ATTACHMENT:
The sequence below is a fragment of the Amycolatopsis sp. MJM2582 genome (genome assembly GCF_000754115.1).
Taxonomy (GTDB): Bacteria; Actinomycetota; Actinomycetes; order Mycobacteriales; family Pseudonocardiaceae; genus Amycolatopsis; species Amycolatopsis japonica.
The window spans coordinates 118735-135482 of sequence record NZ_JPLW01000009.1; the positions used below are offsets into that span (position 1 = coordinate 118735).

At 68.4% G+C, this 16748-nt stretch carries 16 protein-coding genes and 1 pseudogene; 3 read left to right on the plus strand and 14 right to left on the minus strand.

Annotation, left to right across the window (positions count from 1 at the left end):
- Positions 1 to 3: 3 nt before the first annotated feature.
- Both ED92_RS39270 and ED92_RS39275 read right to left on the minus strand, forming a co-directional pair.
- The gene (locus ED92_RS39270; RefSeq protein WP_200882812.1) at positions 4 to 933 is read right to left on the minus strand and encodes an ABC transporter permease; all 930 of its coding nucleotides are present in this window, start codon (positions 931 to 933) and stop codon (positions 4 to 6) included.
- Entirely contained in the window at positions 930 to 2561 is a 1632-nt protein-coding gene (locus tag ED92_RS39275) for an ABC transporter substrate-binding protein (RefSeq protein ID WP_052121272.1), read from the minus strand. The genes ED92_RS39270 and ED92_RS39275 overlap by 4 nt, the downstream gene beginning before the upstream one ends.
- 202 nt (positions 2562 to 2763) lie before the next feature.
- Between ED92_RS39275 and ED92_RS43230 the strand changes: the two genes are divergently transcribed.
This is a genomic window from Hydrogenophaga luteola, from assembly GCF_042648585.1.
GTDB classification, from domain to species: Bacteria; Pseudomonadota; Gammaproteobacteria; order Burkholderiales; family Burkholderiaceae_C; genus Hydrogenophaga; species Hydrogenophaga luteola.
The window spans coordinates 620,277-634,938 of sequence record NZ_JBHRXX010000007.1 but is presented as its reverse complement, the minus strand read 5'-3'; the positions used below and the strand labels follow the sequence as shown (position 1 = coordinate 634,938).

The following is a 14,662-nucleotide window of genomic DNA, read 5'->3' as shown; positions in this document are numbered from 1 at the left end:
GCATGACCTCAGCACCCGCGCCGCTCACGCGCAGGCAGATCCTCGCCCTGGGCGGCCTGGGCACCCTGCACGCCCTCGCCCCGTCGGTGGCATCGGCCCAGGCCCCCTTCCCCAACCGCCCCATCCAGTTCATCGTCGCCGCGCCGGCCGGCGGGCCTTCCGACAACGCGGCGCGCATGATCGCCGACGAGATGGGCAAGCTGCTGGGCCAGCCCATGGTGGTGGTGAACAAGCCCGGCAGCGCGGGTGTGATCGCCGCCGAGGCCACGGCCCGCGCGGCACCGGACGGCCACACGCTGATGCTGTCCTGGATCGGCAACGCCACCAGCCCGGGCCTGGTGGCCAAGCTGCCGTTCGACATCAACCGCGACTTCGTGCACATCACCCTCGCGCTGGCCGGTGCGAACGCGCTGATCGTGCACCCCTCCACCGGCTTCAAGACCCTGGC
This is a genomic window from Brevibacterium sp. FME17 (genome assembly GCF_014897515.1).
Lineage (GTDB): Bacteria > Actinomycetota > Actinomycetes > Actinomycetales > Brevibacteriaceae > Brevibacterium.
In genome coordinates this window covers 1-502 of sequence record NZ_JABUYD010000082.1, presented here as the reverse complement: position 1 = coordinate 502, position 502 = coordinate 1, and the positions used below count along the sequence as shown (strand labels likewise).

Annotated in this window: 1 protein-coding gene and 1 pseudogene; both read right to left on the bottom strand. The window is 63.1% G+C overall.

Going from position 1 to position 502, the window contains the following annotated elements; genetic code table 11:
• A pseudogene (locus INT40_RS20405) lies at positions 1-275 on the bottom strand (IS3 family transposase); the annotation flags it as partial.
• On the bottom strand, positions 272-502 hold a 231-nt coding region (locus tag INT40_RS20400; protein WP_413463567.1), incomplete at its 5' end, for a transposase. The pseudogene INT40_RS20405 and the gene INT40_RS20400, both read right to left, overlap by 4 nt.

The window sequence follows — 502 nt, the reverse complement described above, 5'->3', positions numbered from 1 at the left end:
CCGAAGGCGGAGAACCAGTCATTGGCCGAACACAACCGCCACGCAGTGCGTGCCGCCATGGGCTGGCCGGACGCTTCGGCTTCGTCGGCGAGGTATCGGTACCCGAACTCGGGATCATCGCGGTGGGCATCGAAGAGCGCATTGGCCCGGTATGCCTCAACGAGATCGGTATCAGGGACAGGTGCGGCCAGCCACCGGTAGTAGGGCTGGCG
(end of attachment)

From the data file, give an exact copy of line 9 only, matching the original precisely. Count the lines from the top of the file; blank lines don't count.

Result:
- Entirely contained in the window at positions 930 to 2561 is a 1632-nt protein-coding gene (locus tag ED92_RS39275) for an ABC transporter substrate-binding protein (RefSeq protein ID WP_052121272.1), read from the minus strand. The genes ED92_RS39270 and ED92_RS39275 overlap by 4 nt, the downstream gene beginning before the upstream one ends.